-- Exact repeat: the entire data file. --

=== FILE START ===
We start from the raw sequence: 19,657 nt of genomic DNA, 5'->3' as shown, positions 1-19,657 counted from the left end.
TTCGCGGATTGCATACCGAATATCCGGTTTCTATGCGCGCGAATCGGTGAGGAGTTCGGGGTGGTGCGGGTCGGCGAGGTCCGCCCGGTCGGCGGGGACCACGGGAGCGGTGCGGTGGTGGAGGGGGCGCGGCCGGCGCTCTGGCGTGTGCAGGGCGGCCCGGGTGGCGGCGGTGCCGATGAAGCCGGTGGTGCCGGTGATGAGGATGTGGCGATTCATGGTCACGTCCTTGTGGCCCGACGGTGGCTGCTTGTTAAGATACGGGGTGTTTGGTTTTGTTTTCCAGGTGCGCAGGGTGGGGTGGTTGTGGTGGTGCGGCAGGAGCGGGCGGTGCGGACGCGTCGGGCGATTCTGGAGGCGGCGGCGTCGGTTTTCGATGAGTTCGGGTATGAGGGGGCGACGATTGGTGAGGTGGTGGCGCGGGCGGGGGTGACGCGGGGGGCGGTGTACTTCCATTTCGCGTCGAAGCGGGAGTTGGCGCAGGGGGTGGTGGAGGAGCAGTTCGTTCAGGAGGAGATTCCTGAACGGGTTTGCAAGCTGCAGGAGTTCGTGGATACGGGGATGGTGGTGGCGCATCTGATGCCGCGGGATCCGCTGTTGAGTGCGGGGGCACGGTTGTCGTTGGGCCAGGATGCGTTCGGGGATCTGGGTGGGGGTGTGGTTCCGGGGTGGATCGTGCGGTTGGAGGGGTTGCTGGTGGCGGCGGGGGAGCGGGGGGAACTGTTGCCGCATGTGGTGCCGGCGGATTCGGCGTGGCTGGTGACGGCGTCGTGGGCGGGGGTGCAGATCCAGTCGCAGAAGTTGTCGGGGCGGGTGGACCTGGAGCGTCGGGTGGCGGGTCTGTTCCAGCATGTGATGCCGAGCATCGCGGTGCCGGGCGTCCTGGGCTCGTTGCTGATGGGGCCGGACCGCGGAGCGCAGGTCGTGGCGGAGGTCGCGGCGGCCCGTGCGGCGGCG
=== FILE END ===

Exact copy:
We start from the raw sequence: 19,657 nt of genomic DNA, 5'->3' as shown, positions 1-19,657 counted from the left end.
TTCGCGGATTGCATACCGAATATCCGGTTTCTATGCGCGCGAATCGGTGAGGAGTTCGGGGTGGTGCGGGTCGGCGAGGTCCGCCCGGTCGGCGGGGACCACGGGAGCGGTGCGGTGGTGGAGGGGGCGCGGCCGGCGCTCTGGCGTGTGCAGGGCGGCCCGGGTGGCGGCGGTGCCGATGAAGCCGGTGGTGCCGGTGATGAGGATGTGGCGATTCATGGTCACGTCCTTGTGGCCCGACGGTGGCTGCTTGTTAAGATACGGGGTGTTTGGTTTTGTTTTCCAGGTGCGCAGGGTGGGGTGGTTGTGGTGGTGCGGCAGGAGCGGGCGGTGCGGACGCGTCGGGCGATTCTGGAGGCGGCGGCGTCGGTTTTCGATGAGTTCGGGTATGAGGGGGCGACGATTGGTGAGGTGGTGGCGCGGGCGGGGGTGACGCGGGGGGCGGTGTACTTCCATTTCGCGTCGAAGCGGGAGTTGGCGCAGGGGGTGGTGGAGGAGCAGTTCGTTCAGGAGGAGATTCCTGAACGGGTTTGCAAGCTGCAGGAGTTCGTGGATACGGGGATGGTGGTGGCGCATCTGATGCCGCGGGATCCGCTGTTGAGTGCGGGGGCACGGTTGTCGTTGGGCCAGGATGCGTTCGGGGATCTGGGTGGGGGTGTGGTTCCGGGGTGGATCGTGCGGTTGGAGGGGTTGCTGGTGGCGGCGGGGGAGCGGGGGGAACTGTTGCCGCATGTGGTGCCGGCGGATTCGGCGTGGCTGGTGACGGCGTCGTGGGCGGGGGTGCAGATCCAGTCGCAGAAGTTGTCGGGGCGGGTGGACCTGGAGCGTCGGGTGGCGGGTCTGTTCCAGCATGTGATGCCGAGCATCGCGGTGCCGGGCGTCCTGGGCTCGTTGCTGATGGGGCCGGACCGCGGAGCGCAGGTCGTGGCGGAGGTCGCGGCGGCCCGTGCGGCGGCG